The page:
Michael Dirda has reviewed The Year of the Flood for The Washington Post. He’s quite positive about it. Guess I’d better buy that one then.
Damien G Walter reminds me that tomorrow is Support Our Zines Day. Before Gary Farber gets annoyed again I should point out that in this particular case Damien just means fiction magazines such as Clarkesworld that need funds to keep paying their authors. There are lots of them, and many of them are listed on the Save Semiprozine web site.
The basic idea of SOZD is that on that day everyone is encouraged to donate some money to their favorite ‘zine. Take out a subscription, click the donate button or whatever. For those of you on Facebook, here is the Event page.
And if you should happen to feel like donating to Clarkesworld, you can do so here.
Update: Those of you who don’t like the idea of small press magazines asking for money might like to read this post by Amanda Palmer. I think she’s right. Artists of all types have to make a living. I’d far rather see my money going more or less directly to them than most of the cash being siphoned off by distributors, retailers and multi-national publishers. For goodness sake let’s get away from this ridiculous classist idea that art is something that the upper classes do for love and no one should ever ask money for.
Two interesting links have come through today.
Firstly this one from World SF News pointing at information about SF&F in Russia.
And secondly this one on the Croatian SF blog, about the fantasy writer Ivana Brlić-Mažuranić, who was apparently twice nominated for the Nobel Prize for Literature despite writing that horrid genre stuff.
Those of you who read Kim Stanley Robinson’s tirade against the Booker Prize (reported here) may remember that he chastised the Booker jury for being interested mainly in historical fiction. Following this thread, Jerome de Groot has an interesting post up at The Guardian about the popularity of historical fiction with the Literati. This caught my eye:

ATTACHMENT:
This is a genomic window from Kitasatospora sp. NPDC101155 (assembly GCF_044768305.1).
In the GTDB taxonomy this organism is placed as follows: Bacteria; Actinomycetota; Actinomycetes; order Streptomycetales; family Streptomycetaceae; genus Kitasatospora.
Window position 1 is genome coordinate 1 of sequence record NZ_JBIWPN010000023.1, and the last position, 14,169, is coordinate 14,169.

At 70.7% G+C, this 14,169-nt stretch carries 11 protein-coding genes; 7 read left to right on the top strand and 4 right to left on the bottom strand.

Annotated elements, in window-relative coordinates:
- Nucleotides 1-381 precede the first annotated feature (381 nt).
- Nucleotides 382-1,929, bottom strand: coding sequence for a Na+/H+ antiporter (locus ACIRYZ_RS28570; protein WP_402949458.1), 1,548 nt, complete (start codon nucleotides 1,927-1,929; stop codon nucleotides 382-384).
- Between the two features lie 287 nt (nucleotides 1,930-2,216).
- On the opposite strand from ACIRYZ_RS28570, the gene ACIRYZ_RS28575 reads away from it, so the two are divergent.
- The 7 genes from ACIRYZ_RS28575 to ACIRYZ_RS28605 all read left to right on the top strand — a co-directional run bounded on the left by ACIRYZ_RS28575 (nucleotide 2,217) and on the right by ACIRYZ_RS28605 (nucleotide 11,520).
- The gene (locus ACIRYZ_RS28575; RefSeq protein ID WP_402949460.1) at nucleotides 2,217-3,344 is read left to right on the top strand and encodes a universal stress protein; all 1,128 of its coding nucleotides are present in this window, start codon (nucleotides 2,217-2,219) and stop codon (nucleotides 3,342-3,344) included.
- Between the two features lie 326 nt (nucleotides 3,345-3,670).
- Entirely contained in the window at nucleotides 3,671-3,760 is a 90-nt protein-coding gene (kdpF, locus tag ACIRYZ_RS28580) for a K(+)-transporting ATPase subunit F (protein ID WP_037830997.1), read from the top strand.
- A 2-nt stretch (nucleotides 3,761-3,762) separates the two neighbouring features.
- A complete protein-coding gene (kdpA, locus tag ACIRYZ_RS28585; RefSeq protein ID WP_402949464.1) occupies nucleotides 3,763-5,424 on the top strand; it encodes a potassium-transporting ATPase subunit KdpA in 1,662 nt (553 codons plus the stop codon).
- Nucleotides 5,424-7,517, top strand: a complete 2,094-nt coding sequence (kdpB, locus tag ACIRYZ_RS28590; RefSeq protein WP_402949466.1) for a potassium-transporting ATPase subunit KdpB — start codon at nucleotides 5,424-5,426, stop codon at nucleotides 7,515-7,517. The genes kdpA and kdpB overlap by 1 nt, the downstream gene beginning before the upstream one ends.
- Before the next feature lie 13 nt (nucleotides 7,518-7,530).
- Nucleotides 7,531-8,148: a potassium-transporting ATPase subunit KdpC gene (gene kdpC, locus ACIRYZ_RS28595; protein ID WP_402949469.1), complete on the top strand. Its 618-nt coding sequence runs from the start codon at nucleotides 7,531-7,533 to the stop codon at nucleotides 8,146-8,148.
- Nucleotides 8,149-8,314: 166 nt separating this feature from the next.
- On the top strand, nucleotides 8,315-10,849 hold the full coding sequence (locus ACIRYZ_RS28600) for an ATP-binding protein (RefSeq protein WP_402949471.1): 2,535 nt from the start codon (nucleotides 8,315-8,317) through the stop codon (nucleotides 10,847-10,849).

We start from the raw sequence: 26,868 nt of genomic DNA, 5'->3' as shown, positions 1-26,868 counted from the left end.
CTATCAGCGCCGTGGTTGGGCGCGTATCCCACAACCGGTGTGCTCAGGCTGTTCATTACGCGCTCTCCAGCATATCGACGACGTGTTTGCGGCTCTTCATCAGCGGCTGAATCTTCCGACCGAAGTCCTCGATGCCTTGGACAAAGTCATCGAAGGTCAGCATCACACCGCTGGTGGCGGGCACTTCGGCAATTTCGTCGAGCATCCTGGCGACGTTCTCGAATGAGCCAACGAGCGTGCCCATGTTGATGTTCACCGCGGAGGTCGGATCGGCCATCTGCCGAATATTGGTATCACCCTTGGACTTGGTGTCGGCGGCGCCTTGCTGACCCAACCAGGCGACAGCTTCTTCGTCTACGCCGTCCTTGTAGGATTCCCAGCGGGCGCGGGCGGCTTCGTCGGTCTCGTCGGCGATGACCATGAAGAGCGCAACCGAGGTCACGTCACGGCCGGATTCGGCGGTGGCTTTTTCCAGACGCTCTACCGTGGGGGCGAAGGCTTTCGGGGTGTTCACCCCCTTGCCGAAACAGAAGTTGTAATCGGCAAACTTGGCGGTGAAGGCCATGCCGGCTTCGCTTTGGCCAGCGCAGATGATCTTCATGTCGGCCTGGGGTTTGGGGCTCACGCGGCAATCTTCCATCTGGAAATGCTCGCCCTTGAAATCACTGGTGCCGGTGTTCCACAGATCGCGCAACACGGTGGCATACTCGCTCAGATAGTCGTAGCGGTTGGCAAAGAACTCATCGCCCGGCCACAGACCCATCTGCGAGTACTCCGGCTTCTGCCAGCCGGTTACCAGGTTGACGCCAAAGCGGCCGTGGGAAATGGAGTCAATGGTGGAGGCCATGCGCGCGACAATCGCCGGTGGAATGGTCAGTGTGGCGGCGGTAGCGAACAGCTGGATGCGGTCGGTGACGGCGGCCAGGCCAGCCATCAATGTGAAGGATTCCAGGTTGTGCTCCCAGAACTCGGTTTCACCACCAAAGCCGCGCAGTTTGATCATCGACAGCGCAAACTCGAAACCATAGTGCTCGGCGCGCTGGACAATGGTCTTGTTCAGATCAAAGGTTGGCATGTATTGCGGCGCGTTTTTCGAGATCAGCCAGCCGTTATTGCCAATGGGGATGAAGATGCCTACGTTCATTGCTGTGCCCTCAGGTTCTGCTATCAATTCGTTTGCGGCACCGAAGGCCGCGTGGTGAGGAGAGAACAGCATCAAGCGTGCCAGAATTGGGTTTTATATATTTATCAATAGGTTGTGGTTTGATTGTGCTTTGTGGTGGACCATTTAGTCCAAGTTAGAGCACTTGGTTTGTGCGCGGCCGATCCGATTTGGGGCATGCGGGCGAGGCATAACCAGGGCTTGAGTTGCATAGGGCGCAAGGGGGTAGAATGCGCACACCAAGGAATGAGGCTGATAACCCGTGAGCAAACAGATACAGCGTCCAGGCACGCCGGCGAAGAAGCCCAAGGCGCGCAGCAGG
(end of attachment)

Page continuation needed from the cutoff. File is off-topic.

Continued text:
Sometime during the later 20th century, though, historical writing became marginalised. Writers thought writing about history was something only romance novelists did, and studiously avoided anything that looked like genre fiction; the ghosts of Georgette Heyer, Catherine Cookson and Jean Plaidy loomed large. Historical writing became associated with military history – like those novels written by Bernard Cornwell, Patrick O’Brian, CS Forester – or conspiracy thrillers. Literary novelists disdained such practice, preferring to see themselves as apart from genre fiction writers.
So not that long ago historical fiction was “genre”, and presumably only read by strange people who go to re-enactment events and dress up in costumes. Now it dominates the Booker. Strange how fashions change.
World Fantasy is now only a month away. I’m obviously very much looking forward to seeing California again (and especially to seeing Kevin), but there are lots of old friends I want to catch up with, and many new friends I want to make. One of the people I’m looking forward to meeting is Malinda Lo, whose debut novel Ash I am planning to buy. If you are interested to know why, check out this post on Nicola Griffith’s blog and listen to Malinda talk about imaging a world free of homophobia.
Over at Time Lev Grossman talks to Iain Banks (and Iain M Banks) about Transition, The Culture and other things. I’m kind of surprised that the discussion of fantasy didn’t mention Inversions, because I have seen at least one review where the poor reviewer thought it was a fantasy novel. However, the question that many people will focus in on is the one about Banksy’s mountaineering exploits at the 1987 Worldcon. And that question got me all pathetically excited because it sounds like Grossman first heard the story when he was listening to the interview that I did with Neil Gaiman at Worldcon.
(No, of course I didn’t get a name check. Don’t be silly. But I am now even more pleased that Neil chose to tell the whole Brighton Metropole story.)